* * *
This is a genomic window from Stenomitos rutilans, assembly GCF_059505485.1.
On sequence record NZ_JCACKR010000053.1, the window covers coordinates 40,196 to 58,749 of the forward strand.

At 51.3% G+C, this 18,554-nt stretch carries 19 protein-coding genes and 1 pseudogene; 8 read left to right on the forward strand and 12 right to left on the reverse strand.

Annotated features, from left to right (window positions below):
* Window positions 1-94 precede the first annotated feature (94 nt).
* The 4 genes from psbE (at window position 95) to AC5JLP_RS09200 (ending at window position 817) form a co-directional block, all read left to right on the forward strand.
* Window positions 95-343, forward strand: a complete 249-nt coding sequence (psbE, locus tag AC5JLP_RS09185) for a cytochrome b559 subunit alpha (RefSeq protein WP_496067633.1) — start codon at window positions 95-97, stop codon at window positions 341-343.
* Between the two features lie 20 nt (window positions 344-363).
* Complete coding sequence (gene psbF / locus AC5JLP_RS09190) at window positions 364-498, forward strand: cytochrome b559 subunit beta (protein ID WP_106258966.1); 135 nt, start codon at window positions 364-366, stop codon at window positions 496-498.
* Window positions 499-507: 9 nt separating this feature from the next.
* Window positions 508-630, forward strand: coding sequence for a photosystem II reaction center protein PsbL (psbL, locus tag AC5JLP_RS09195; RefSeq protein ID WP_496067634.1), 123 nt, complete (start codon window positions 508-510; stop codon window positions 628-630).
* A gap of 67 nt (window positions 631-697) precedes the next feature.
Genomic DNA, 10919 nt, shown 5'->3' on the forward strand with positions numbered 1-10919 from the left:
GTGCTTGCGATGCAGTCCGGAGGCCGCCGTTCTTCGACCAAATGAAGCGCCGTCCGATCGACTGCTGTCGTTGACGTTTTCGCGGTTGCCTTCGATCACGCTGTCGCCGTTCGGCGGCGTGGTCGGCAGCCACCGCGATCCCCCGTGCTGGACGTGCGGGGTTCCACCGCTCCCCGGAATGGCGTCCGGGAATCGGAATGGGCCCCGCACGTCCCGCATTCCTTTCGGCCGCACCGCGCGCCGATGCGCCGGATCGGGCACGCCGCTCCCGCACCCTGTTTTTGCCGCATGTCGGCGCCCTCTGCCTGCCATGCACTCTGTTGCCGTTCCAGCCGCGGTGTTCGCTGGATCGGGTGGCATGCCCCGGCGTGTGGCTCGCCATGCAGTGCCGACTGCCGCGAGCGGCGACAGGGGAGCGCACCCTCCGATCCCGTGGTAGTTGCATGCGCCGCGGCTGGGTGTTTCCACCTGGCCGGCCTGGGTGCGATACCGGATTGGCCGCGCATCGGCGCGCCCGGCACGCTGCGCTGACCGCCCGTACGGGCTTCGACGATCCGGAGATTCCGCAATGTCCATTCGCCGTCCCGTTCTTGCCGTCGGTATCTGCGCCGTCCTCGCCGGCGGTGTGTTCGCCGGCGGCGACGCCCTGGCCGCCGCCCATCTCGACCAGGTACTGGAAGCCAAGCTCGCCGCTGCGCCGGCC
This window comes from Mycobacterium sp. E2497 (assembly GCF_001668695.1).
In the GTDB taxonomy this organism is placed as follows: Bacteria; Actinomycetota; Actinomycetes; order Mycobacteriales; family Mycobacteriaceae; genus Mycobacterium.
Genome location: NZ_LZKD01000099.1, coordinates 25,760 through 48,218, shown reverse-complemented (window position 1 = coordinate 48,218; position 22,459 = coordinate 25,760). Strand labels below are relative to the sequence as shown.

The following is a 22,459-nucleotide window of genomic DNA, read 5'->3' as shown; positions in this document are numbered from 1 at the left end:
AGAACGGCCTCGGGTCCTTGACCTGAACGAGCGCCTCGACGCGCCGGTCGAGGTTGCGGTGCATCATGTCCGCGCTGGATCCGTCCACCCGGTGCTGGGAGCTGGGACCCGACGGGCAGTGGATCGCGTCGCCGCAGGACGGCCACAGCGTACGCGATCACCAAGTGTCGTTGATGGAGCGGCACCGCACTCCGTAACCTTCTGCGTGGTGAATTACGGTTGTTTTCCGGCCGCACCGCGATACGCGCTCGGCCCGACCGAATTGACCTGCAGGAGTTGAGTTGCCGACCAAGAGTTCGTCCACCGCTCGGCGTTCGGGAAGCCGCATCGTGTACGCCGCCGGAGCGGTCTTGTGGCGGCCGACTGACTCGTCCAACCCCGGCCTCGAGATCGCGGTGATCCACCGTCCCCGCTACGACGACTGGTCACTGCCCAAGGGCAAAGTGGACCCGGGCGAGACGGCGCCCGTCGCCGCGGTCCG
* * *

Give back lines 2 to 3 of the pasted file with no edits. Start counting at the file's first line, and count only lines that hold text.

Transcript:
On sequence record NZ_JCACKR010000053.1, the window covers coordinates 40,196 to 58,749 of the forward strand.

At 51.3% G+C, this 18,554-nt stretch carries 19 protein-coding genes and 1 pseudogene; 8 read left to right on the forward strand and 12 right to left on the reverse strand.